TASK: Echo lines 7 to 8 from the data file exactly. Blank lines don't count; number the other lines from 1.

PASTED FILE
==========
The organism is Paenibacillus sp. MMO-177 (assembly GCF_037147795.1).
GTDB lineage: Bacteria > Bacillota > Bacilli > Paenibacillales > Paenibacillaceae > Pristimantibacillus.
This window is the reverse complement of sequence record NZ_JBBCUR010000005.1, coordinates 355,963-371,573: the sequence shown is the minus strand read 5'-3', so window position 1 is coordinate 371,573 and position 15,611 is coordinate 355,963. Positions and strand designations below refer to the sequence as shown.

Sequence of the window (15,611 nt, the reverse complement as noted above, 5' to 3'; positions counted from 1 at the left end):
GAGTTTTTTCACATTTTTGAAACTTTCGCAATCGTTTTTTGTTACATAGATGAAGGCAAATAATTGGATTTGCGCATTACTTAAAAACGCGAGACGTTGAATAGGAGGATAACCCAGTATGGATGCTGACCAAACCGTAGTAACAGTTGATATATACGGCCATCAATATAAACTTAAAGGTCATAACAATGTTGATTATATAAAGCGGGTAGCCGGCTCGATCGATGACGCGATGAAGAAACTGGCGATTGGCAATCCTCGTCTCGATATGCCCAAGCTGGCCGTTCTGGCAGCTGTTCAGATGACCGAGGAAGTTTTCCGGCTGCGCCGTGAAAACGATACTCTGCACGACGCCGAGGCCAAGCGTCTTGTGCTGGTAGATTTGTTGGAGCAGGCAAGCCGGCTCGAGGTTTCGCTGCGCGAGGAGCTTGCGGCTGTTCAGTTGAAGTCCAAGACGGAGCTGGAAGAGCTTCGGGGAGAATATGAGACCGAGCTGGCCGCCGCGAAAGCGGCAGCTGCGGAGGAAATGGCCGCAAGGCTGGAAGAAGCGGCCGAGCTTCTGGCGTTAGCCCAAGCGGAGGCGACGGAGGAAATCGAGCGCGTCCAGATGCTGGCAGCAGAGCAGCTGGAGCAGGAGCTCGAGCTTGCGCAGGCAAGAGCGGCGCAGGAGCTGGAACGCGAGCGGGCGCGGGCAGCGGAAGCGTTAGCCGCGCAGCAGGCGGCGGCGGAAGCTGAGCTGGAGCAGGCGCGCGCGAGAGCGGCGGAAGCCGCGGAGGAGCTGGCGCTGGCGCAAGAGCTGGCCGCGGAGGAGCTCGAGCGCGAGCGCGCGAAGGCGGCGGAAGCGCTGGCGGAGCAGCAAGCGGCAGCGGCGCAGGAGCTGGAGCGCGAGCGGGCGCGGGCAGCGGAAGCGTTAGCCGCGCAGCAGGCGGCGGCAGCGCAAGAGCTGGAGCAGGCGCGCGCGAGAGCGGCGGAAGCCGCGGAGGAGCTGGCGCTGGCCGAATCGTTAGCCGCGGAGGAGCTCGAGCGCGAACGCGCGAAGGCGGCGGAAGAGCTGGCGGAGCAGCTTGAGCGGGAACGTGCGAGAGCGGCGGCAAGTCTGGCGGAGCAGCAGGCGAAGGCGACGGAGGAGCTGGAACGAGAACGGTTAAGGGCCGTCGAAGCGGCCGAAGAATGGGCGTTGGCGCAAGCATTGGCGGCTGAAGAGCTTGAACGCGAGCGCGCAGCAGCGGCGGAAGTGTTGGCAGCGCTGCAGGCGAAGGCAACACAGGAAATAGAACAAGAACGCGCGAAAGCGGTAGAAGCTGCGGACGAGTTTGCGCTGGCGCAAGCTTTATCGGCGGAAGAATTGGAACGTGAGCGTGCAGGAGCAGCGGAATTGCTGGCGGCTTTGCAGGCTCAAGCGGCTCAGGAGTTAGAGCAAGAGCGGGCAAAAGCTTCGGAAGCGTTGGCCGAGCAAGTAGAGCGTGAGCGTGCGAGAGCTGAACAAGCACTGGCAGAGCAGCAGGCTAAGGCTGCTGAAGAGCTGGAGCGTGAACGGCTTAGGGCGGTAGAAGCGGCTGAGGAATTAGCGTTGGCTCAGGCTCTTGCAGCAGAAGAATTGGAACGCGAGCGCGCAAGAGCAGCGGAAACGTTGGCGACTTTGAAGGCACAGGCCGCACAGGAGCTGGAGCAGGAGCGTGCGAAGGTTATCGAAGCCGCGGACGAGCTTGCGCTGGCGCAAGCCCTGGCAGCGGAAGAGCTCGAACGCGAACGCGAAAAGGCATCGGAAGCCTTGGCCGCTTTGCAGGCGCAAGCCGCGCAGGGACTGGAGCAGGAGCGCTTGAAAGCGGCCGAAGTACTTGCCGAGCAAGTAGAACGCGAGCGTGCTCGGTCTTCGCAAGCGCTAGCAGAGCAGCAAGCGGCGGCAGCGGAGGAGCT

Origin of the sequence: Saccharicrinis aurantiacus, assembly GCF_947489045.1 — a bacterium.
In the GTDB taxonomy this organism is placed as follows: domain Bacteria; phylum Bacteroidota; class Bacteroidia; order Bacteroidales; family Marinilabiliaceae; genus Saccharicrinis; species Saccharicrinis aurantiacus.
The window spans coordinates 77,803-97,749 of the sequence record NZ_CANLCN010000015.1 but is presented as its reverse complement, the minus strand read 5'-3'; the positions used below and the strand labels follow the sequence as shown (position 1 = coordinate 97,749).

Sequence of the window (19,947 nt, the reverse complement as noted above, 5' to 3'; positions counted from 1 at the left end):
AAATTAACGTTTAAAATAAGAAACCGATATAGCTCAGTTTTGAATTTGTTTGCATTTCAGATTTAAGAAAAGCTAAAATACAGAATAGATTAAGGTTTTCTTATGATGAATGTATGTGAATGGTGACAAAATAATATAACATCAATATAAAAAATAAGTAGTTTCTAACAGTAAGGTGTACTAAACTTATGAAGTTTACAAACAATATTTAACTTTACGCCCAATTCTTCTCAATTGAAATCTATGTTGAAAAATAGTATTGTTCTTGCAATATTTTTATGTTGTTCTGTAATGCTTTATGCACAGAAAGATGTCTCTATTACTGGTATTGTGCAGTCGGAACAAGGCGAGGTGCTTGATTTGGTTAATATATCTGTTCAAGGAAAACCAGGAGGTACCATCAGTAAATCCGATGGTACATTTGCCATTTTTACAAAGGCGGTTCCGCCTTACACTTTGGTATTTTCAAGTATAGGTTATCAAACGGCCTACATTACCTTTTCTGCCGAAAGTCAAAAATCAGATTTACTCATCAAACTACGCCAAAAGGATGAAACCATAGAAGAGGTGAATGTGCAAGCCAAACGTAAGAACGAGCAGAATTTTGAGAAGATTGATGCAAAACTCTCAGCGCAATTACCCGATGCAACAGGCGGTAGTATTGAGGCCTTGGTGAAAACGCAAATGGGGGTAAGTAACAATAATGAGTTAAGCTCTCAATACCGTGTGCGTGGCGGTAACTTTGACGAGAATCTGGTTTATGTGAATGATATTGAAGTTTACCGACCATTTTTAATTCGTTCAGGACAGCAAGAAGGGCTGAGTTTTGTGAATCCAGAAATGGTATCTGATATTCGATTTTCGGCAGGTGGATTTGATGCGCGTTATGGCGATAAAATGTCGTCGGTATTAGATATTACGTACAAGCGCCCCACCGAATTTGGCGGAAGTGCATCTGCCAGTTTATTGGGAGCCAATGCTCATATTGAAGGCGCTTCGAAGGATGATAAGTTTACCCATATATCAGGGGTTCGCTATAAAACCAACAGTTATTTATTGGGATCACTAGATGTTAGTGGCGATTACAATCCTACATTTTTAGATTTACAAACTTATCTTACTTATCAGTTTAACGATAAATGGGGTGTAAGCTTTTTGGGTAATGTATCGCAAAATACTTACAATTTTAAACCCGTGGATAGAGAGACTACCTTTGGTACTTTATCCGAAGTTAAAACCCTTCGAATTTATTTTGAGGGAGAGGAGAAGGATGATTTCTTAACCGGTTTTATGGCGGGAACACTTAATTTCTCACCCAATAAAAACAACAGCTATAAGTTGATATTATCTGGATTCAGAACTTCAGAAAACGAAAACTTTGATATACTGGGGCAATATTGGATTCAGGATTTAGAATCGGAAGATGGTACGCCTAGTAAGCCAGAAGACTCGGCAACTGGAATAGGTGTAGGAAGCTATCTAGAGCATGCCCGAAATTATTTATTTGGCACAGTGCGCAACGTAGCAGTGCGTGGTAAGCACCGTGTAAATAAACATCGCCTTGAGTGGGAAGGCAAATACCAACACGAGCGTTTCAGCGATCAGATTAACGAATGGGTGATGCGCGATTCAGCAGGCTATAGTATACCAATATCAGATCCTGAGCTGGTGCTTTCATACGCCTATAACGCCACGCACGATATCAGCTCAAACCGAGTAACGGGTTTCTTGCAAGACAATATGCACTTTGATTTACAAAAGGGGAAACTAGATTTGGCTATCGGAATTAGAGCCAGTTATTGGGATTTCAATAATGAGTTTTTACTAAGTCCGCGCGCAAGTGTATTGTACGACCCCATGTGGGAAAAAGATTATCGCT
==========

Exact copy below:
In the GTDB taxonomy this organism is placed as follows: domain Bacteria; phylum Bacteroidota; class Bacteroidia; order Bacteroidales; family Marinilabiliaceae; genus Saccharicrinis; species Saccharicrinis aurantiacus.
The window spans coordinates 77,803-97,749 of the sequence record NZ_CANLCN010000015.1 but is presented as its reverse complement, the minus strand read 5'-3'; the positions used below and the strand labels follow the sequence as shown (position 1 = coordinate 97,749).